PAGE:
The Big Idea: Art’s Lab Test
If year one of the pandemic was a scramble for the art world, with galleries, fairs and auction houses jumping online to stay afloat, year two was an experiment. Sensing the field was at a pivotal moment, many players offered up a dizzying number of new ventures and initiatives, including spin-off enterprises and creative ways to both expand and combine forces.
In the early days of the shutdown in 2020, David Zwirner, who already had a digital plan in place for his own mega-gallery, created Platform, a then-altruistic website showing works from small galleries in the US and Europe that lacked the financial means to do so digitally in a meaningful way themselves. He graciously waived pocketing a cut of sales. In 2021, Zwirner cemented the basic concept with platformart.com—but jettisoned the no-commission part. There’s even a buy-now button, a revolutionary innovation for the persnickety art world, where most galleries prefer to “place” new works with reputable collectors rather than risk selling to speculators.
Zwirner took an even bigger leap when, just months after telling Robb Report that he wouldn’t consider spinning off a gallery focused on nurturing emerging artists—he couldn’t see himself ceding creative control—he did just that. With Ebony L. Haynes at the helm, 52 Walker doesn’t represent artists but is mounting four shows a year, more akin to a kunsthalle. It also serves another purpose for Zwirner, who struggled to diversify the upper echelon of his team and give voice to BIPOC professionals: Haynes is Zwirner’s first Black director, and her staff is also Black.
Other galleries resumed the geographic expansions that had become routine pre-pandemic, with several New York– and London-based operations announcing plans to open in red-hot Los Angeles. Pace Gallery sped up the process by adopting the corporate-America model of simply absorbing a smaller enterprise, in this case Kayne Griffin Gallery. Meanwhile, after much of the art world decamped in 2020 for pandemic pop-ups in resort towns such as Palm Beach and East Hampton, galleries leaned into that nimble model, with a slew all heading to Aspen for its summer art-centric season.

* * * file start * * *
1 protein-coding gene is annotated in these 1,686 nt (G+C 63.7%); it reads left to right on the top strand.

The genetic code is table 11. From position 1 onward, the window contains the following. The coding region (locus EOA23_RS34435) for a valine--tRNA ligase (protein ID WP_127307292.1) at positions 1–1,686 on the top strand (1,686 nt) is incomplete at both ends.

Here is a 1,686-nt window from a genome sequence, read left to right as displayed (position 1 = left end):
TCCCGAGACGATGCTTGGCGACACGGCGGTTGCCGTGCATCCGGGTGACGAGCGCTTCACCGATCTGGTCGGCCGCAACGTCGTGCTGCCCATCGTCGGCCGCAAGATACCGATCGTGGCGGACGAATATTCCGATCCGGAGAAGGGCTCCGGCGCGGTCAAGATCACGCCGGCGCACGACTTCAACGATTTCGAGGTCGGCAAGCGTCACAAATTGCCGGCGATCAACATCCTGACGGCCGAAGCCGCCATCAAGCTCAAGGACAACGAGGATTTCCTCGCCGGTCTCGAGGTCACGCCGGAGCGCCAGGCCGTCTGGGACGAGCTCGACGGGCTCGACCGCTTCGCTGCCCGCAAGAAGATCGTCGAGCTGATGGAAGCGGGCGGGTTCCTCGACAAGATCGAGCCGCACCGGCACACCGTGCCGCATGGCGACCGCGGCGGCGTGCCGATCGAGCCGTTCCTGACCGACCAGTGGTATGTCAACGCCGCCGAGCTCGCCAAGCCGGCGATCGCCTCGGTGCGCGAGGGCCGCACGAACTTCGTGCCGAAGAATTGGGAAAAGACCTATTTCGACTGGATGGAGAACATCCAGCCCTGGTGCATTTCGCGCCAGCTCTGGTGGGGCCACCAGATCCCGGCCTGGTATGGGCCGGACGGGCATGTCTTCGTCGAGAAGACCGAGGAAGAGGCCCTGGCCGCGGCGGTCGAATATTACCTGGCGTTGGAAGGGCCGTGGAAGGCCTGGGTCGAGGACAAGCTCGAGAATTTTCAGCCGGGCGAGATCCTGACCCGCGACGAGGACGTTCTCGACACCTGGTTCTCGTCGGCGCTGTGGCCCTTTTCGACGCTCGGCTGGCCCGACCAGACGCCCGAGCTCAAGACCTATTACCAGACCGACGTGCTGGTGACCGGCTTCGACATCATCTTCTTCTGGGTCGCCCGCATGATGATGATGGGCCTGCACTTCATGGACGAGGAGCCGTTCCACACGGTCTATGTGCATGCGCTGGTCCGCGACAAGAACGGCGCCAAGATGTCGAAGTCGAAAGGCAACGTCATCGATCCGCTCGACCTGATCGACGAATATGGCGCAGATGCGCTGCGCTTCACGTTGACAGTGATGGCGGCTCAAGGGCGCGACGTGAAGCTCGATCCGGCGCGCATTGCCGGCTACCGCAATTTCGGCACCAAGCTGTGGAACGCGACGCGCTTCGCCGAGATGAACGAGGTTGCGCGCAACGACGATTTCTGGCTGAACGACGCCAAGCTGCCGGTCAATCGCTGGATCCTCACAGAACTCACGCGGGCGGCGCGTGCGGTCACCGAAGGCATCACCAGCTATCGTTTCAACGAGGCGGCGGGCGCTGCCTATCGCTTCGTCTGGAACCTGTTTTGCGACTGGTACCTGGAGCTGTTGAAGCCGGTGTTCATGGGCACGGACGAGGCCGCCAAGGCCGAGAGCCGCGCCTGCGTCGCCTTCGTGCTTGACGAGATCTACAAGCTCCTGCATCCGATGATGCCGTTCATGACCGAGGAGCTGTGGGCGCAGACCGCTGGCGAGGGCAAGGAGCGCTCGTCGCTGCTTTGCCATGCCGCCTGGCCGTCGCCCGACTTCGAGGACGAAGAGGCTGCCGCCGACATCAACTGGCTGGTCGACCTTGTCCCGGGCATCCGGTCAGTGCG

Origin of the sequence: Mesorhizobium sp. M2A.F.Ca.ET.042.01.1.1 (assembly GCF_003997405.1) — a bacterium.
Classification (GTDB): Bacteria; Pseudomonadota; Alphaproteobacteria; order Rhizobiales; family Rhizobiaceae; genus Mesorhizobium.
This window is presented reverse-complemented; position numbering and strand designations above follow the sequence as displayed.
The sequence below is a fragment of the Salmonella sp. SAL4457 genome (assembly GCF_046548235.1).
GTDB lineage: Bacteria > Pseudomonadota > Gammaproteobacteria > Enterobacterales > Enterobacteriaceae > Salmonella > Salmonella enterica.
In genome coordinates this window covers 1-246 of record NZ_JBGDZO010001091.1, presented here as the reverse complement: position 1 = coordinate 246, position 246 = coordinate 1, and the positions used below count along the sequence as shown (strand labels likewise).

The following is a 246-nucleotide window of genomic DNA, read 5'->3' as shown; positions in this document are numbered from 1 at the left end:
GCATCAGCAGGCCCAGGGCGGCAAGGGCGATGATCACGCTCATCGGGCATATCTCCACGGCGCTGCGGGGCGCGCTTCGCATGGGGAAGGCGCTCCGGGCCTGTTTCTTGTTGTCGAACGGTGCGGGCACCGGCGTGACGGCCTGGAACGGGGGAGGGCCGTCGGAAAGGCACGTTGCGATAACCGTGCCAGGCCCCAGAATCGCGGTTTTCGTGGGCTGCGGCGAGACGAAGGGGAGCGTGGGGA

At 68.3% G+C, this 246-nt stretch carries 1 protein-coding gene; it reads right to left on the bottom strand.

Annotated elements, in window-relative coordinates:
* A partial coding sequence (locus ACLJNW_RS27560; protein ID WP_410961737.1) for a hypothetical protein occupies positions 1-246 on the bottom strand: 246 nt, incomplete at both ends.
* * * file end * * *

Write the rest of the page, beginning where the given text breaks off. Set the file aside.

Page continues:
One gallery at the forefront of the pop-up trend was Lévy Gorvy, a partnership between veteran dealers Dominique Lévy and Brett Gorvy with permanent spaces in New York, London, Paris and Hong Kong. This past winter, Lévy Gorvy took the radical step of dispensing with the traditional gallery model and joining forces with two other dealers, Amalia Dayan and Jeanne Greenberg Rohatyn, to form LGDR. The new hybrid entity will represent fewer artists while relying on the foursome’s considerable expertise to advise collectors and broker auctions.
Then there are those contemplating the definition not only of a 21st-century art gallery but also of 21st-century art. As predicted in this section last year, the fascination with NFTs continued to swell. Plenty of legit artists got in on the action, and both Pace and Lehmann Maupin created NFT-centric divisions. Pace CEO Marc Glimcher references the digital-native generations by way of explanation. “The computer is a place for them; it’s not a tool,” he tells Robb Report. “We may not like it, but it’s coming. And if it’s coming, the artists are going to function there. So we have to be there.”